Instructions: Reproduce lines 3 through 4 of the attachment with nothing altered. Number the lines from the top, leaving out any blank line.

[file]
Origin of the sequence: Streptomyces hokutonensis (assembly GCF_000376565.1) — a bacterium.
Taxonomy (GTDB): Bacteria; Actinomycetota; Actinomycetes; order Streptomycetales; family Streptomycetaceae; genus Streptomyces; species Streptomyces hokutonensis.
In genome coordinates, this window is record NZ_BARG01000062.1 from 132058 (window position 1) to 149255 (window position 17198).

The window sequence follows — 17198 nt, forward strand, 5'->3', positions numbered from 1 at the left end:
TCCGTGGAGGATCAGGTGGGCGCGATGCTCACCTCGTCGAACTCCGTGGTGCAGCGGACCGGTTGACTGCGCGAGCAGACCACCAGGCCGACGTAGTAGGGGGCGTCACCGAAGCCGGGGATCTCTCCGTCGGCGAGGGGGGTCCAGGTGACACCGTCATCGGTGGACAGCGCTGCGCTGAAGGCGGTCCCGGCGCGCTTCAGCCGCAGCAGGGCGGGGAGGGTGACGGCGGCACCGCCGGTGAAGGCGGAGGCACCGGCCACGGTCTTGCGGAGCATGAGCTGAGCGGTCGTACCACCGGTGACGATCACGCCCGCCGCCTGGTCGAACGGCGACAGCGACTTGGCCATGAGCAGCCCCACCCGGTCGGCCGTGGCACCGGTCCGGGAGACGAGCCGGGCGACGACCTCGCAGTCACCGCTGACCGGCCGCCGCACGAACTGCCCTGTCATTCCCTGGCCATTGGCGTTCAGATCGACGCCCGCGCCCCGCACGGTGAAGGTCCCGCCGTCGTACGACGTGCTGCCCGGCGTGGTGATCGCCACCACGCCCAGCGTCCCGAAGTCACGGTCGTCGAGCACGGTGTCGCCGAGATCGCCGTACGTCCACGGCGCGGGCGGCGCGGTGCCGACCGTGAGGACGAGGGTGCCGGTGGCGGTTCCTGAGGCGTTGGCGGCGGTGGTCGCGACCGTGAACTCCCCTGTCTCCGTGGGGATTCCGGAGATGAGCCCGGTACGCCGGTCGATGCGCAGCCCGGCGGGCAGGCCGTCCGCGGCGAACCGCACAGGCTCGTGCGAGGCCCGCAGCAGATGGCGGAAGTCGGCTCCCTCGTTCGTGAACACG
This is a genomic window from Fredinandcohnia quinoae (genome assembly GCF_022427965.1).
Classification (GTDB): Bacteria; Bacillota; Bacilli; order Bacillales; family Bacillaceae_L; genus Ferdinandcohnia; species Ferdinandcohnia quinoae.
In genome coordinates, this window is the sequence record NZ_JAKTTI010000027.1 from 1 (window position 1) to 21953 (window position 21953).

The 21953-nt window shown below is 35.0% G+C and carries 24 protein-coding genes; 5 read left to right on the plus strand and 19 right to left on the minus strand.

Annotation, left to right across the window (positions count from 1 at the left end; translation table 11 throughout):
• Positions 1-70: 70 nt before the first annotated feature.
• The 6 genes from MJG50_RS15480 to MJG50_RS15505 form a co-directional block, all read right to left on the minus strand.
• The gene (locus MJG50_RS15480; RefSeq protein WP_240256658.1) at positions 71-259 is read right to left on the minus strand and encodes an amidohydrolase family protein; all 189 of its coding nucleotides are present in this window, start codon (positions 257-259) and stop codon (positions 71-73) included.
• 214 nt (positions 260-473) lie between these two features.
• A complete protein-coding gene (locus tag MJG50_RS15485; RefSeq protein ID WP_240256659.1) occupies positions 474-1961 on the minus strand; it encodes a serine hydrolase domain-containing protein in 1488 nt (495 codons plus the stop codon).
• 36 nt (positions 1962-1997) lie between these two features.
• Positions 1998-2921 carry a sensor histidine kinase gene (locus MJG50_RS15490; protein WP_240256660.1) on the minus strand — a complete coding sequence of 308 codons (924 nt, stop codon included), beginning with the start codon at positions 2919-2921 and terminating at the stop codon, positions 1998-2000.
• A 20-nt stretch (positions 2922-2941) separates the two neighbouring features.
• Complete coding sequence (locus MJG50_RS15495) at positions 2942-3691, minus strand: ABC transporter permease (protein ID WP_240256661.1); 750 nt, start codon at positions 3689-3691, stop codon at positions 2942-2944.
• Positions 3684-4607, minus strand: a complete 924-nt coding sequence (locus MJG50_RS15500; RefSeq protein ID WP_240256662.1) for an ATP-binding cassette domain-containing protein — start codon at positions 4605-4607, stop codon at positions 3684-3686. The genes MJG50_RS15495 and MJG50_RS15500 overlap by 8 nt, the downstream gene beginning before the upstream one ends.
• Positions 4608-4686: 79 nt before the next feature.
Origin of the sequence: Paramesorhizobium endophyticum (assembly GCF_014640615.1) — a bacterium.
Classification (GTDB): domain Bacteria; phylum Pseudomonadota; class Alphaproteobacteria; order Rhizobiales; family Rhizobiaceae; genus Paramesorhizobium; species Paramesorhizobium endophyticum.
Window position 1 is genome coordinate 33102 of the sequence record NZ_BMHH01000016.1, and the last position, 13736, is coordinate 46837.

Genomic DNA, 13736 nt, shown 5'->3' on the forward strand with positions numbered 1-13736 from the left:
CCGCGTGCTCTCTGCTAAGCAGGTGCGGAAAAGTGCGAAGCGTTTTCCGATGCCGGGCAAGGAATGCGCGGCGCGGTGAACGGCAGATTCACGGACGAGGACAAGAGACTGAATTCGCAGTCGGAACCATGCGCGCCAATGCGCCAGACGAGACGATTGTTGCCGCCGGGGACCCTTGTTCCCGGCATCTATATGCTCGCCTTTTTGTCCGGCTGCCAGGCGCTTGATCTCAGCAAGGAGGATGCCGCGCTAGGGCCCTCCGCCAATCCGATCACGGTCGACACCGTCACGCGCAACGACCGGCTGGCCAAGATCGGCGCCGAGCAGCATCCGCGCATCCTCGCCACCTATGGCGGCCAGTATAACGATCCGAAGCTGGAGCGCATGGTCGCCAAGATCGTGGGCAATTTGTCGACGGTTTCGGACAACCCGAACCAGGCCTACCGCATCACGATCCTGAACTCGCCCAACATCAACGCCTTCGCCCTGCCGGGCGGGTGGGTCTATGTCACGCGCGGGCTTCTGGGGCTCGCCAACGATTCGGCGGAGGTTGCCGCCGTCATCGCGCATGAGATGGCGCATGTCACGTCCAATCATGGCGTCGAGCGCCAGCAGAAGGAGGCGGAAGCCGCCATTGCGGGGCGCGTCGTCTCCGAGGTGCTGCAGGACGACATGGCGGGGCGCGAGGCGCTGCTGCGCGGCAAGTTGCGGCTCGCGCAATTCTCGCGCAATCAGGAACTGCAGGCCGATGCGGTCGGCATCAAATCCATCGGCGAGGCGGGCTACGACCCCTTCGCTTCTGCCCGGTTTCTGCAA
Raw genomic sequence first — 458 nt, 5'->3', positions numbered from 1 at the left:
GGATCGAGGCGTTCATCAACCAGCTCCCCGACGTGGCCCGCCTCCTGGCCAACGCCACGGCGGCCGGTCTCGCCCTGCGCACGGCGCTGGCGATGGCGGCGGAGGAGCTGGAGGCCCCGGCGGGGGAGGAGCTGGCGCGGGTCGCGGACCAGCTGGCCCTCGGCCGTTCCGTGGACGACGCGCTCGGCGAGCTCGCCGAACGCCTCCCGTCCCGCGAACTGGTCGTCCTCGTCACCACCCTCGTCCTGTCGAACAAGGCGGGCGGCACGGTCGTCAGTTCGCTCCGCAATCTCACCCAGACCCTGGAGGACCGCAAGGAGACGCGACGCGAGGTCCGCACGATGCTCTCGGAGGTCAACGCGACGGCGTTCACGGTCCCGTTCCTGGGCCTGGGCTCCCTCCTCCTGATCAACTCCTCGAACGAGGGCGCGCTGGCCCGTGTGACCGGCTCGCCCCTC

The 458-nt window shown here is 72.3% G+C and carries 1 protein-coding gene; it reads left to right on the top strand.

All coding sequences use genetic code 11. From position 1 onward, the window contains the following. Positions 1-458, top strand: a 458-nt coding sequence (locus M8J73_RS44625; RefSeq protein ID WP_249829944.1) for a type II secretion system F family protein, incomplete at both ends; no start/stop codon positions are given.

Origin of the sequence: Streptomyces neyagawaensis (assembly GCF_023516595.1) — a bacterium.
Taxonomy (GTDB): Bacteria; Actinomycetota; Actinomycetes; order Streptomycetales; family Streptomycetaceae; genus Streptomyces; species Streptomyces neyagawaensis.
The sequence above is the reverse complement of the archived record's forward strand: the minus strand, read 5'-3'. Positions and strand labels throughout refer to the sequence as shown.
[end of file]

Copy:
In genome coordinates, this window is record NZ_BARG01000062.1 from 132058 (window position 1) to 149255 (window position 17198).

The window sequence follows — 17198 nt, forward strand, 5'->3', positions numbered from 1 at the left end: